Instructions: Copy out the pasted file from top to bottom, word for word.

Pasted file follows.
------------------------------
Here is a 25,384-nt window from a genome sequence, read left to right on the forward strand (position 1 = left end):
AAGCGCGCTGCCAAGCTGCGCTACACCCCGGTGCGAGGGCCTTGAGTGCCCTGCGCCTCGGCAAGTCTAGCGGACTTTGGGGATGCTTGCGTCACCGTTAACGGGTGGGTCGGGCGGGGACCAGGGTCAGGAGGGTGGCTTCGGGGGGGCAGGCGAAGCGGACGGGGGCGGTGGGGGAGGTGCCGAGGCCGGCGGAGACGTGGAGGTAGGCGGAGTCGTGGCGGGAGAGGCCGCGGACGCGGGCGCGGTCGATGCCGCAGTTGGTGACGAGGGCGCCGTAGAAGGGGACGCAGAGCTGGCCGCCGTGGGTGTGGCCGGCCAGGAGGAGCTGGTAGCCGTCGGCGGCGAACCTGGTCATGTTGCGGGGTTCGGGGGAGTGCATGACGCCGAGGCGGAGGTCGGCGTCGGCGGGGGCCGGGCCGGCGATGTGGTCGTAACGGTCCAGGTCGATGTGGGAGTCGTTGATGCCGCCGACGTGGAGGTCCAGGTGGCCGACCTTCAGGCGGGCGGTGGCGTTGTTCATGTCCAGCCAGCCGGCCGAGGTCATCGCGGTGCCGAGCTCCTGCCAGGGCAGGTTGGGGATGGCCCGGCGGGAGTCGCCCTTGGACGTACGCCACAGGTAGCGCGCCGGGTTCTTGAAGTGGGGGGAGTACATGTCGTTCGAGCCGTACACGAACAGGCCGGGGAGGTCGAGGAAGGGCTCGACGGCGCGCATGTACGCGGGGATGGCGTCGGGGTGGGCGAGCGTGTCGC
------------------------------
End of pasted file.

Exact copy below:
Here is a 25,384-nt window from a genome sequence, read left to right on the forward strand (position 1 = left end):
AAGCGCGCTGCCAAGCTGCGCTACACCCCGGTGCGAGGGCCTTGAGTGCCCTGCGCCTCGGCAAGTCTAGCGGACTTTGGGGATGCTTGCGTCACCGTTAACGGGTGGGTCGGGCGGGGACCAGGGTCAGGAGGGTGGCTTCGGGGGGGCAGGCGAAGCGGACGGGGGCGGTGGGGGAGGTGCCGAGGCCGGCGGAGACGTGGAGGTAGGCGGAGTCGTGGCGGGAGAGGCCGCGGACGCGGGCGCGGTCGATGCCGCAGTTGGTGACGAGGGCGCCGTAGAAGGGGACGCAGAGCTGGCCGCCGTGGGTGTGGCCGGCCAGGAGGAGCTGGTAGCCGTCGGCGGCGAACCTGGTCATGTTGCGGGGTTCGGGGGAGTGCATGACGCCGAGGCGGAGGTCGGCGTCGGCGGGGGCCGGGCCGGCGATGTGGTCGTAACGGTCCAGGTCGATGTGGGAGTCGTTGATGCCGCCGACGTGGAGGTCCAGGTGGCCGACCTTCAGGCGGGCGGTGGCGTTGTTCATGTCCAGCCAGCCGGCCGAGGTCATCGCGGTGCCGAGCTCCTGCCAGGGCAGGTTGGGGATGGCCCGGCGGGAGTCGCCCTTGGACGTACGCCACAGGTAGCGCGCCGGGTTCTTGAAGTGGGGGGAGTACATGTCGTTCGAGCCGTACACGAACAGGCCGGGGAGGTCGAGGAAGGGCTCGACGGCGCGCATGTACGCGGGGATGGCGTCGGGGTGGGCGAGCGTGTCGC